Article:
COLLEGE PARK – Danny Lamont Jones seems like an average high schooler. He goes to class, and comes home and writes music when he can’t focus on his homework.
But for much of his high school career Jones, 18, wasn’t living like an average student. He attended four different high schools as he moved in and out of homes and shelters in Baltimore city. When he turned 12, he said, he moved into a shelter in for homeless teenagers.
“I had to make my own way from there,” said Jones, who now lives with his uncle.
Jones is one of thousands of students in Maryland who have experienced homelessness. The number of K-12 students identifying as homeless in U.S. public schools hit a record high 1.2 million during the 2011-2012 school year, according to the U.S. Department of Education.
In Maryland, 1.7 percent of students enrolled in all Maryland public schools — 14,691 — had no permanent place to call home during the 2011-2012 school year, the latest year for which data was available from the Maryland State Department of Education.
These totals do not include minors who are not enrolled in school and students who do not openly identify as homeless, like Miguel, who attends Heritage High School in Baltimore city.
Miguel, 15, hangs out with friends or plays football or basketball after school. After that, he makes his way home to Sarah’s Hope Mount Street, a 24-hour emergency shelter for women and children in Baltimore, where he lives with his mother, Felicia, 43, and three younger sisters.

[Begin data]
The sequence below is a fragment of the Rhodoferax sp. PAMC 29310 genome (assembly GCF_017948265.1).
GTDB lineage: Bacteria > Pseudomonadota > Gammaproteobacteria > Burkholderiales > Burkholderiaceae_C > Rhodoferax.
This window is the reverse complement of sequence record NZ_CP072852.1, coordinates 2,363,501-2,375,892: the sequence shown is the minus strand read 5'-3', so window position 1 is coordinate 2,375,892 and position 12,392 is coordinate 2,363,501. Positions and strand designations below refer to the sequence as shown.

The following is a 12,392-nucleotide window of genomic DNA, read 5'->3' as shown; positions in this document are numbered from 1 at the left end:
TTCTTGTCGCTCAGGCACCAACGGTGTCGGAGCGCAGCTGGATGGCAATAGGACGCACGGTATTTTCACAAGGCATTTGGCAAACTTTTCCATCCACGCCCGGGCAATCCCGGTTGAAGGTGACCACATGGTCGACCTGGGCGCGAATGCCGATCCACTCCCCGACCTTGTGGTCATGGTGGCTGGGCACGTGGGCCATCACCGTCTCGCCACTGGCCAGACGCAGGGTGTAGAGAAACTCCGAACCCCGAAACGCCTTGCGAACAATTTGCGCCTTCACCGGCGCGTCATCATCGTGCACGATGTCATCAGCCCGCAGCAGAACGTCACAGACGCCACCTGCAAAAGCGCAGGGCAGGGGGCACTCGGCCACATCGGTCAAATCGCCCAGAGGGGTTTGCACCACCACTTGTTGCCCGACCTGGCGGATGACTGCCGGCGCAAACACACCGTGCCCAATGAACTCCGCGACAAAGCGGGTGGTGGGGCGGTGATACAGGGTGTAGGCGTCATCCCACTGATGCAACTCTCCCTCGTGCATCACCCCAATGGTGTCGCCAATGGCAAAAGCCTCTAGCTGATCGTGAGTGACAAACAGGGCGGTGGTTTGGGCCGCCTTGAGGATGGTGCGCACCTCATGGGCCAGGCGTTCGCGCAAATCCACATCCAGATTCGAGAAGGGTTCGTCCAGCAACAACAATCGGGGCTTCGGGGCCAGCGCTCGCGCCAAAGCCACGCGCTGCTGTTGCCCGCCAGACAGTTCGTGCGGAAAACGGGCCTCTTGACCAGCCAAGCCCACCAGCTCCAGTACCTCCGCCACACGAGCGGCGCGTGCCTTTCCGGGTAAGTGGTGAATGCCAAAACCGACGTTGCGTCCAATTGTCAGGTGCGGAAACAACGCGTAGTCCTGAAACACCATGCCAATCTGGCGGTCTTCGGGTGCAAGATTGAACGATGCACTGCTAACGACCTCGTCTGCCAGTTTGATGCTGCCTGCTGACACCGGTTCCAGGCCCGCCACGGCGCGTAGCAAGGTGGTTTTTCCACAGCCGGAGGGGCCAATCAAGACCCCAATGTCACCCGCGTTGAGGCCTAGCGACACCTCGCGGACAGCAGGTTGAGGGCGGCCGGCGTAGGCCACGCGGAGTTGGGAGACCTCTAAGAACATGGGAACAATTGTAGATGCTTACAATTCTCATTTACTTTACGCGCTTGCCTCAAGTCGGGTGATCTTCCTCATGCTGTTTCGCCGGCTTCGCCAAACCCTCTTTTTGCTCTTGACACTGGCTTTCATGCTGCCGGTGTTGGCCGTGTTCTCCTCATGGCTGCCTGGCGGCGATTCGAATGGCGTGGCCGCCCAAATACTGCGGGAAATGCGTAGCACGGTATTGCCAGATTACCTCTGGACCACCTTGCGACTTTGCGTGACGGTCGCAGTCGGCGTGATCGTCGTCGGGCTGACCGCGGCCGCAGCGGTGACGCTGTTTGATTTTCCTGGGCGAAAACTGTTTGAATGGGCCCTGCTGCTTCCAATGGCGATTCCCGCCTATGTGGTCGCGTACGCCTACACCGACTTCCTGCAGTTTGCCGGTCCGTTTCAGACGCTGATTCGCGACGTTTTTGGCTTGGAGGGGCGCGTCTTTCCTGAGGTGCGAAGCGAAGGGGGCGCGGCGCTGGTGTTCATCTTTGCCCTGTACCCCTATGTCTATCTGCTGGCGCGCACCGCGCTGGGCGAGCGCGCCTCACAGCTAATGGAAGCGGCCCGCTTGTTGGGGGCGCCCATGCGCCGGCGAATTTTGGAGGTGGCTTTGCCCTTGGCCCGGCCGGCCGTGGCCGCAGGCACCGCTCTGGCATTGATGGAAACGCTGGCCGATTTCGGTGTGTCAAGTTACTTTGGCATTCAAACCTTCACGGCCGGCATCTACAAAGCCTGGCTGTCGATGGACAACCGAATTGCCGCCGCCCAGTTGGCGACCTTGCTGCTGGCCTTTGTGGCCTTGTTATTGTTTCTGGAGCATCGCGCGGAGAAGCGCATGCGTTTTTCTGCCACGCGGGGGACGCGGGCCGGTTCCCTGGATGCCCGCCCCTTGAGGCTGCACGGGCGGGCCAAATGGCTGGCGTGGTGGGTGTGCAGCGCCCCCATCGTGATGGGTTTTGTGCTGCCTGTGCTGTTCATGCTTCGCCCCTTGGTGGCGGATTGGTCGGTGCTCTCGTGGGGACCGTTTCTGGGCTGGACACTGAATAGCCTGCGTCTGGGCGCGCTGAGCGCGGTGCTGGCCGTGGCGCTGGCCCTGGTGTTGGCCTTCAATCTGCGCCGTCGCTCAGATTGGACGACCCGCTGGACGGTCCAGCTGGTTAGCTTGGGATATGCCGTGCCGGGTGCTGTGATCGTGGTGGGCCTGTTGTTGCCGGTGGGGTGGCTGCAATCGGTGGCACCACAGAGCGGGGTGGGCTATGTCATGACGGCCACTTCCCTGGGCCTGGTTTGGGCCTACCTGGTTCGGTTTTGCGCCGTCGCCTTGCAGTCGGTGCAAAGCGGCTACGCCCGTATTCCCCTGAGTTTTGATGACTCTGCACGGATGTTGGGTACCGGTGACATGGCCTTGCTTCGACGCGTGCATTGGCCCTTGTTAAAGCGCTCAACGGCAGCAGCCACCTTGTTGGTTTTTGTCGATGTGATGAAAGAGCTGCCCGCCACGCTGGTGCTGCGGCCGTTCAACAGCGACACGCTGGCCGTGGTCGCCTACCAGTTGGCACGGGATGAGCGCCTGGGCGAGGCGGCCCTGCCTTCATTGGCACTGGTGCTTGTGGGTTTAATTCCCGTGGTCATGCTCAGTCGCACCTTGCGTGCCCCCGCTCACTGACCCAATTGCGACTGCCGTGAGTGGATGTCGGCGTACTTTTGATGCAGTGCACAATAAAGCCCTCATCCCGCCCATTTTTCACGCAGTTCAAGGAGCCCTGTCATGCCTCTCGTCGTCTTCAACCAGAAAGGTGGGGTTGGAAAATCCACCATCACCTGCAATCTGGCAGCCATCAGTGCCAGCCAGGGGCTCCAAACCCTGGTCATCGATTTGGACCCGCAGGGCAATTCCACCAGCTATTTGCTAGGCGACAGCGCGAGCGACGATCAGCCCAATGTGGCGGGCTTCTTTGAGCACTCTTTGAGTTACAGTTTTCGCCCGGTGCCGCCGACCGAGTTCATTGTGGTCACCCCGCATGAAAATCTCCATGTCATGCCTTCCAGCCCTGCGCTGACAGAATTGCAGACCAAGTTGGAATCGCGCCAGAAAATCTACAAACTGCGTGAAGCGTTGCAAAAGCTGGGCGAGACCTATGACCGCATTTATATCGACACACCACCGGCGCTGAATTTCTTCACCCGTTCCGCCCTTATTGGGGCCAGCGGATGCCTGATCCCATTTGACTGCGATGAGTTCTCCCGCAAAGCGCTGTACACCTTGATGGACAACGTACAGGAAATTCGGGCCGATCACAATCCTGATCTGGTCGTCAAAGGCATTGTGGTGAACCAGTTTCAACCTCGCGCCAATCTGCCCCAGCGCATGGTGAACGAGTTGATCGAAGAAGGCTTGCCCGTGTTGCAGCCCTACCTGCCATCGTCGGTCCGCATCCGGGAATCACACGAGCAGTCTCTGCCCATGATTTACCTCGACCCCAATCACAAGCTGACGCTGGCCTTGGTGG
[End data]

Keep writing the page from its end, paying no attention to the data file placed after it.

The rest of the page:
“I wouldn’t want [my friends] to know,” Miguel said. “People would treat me differently and I don’t want that to happen.”
Capital News Service agreed to Miguel’s and Felicia’s request to not print their last names.
The Maryland State Department of Education data shows that the percentage of homeless students enrolled in Maryland public schools has increased by 0.17 percentage points since the 2009-2010 school year.
The recession helped drive the increase, with foreclosures and unemployment hitting poor and middle class families hard, according to homeless population experts. A report by the National Center on Family Homelessness found that the recession left one in 45 children homeless.
“If you do the math since the recession, you see a huge increase,” said Carmela DeCandia, director of the National Center on Family Homelessness, on the homeless student population. “There’s no doubt that the recession and economic impact has increased the numbers, but it’s in a larger context that family homelessness has been steadily on the rise since 1980s.”